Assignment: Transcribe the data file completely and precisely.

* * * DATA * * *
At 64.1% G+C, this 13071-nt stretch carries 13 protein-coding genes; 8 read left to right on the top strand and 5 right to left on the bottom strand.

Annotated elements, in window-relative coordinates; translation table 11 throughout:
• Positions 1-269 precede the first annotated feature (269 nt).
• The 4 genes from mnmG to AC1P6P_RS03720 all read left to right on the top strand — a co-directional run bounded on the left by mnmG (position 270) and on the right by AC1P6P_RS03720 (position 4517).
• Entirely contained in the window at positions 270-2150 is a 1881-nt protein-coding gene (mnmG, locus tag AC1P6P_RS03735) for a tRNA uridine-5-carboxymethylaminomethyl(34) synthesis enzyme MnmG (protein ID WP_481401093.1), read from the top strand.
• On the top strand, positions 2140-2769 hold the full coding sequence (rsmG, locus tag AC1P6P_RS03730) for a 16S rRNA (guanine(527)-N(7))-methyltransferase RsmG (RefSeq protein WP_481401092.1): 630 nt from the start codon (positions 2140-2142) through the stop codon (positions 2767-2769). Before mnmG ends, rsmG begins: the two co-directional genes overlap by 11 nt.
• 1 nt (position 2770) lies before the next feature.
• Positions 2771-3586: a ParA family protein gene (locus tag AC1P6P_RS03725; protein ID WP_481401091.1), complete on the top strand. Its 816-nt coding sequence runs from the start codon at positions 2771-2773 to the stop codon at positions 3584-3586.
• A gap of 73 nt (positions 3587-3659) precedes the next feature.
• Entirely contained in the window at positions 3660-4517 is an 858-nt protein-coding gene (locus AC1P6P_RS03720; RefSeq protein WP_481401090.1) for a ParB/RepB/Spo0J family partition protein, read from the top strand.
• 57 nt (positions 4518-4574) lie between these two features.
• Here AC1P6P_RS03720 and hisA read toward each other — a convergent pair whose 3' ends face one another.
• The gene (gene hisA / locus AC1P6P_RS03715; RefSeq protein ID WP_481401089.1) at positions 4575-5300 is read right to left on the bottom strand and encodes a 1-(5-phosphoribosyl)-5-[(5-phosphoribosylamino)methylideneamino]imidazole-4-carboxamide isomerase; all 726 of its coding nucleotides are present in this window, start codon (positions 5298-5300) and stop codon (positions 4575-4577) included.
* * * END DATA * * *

At 64.1% G+C, this 13071-nt stretch carries 13 protein-coding genes; 8 read left to right on the top strand and 5 right to left on the bottom strand.

Annotated elements, in window-relative coordinates; translation table 11 throughout:
• Positions 1-269 precede the first annotated feature (269 nt).
• The 4 genes from mnmG to AC1P6P_RS03720 all read left to right on the top strand — a co-directional run bounded on the left by mnmG (position 270) and on the right by AC1P6P_RS03720 (position 4517).
• Entirely contained in the window at positions 270-2150 is a 1881-nt protein-coding gene (mnmG, locus tag AC1P6P_RS03735) for a tRNA uridine-5-carboxymethylaminomethyl(34) synthesis enzyme MnmG (protein ID WP_481401093.1), read from the top strand.
• On the top strand, positions 2140-2769 hold the full coding sequence (rsmG, locus tag AC1P6P_RS03730) for a 16S rRNA (guanine(527)-N(7))-methyltransferase RsmG (RefSeq protein WP_481401092.1): 630 nt from the start codon (positions 2140-2142) through the stop codon (positions 2767-2769). Before mnmG ends, rsmG begins: the two co-directional genes overlap by 11 nt.
• 1 nt (position 2770) lies before the next feature.
• Positions 2771-3586: a ParA family protein gene (locus tag AC1P6P_RS03725; protein ID WP_481401091.1), complete on the top strand. Its 816-nt coding sequence runs from the start codon at positions 2771-2773 to the stop codon at positions 3584-3586.
• A gap of 73 nt (positions 3587-3659) precedes the next feature.
• Entirely contained in the window at positions 3660-4517 is an 858-nt protein-coding gene (locus AC1P6P_RS03720; RefSeq protein WP_481401090.1) for a ParB/RepB/Spo0J family partition protein, read from the top strand.
• 57 nt (positions 4518-4574) lie between these two features.
• Here AC1P6P_RS03720 and hisA read toward each other — a convergent pair whose 3' ends face one another.
• The gene (gene hisA / locus AC1P6P_RS03715; RefSeq protein ID WP_481401089.1) at positions 4575-5300 is read right to left on the bottom strand and encodes a 1-(5-phosphoribosyl)-5-[(5-phosphoribosylamino)methylideneamino]imidazole-4-carboxamide isomerase; all 726 of its coding nucleotides are present in this window, start codon (positions 5298-5300) and stop codon (positions 4575-4577) included.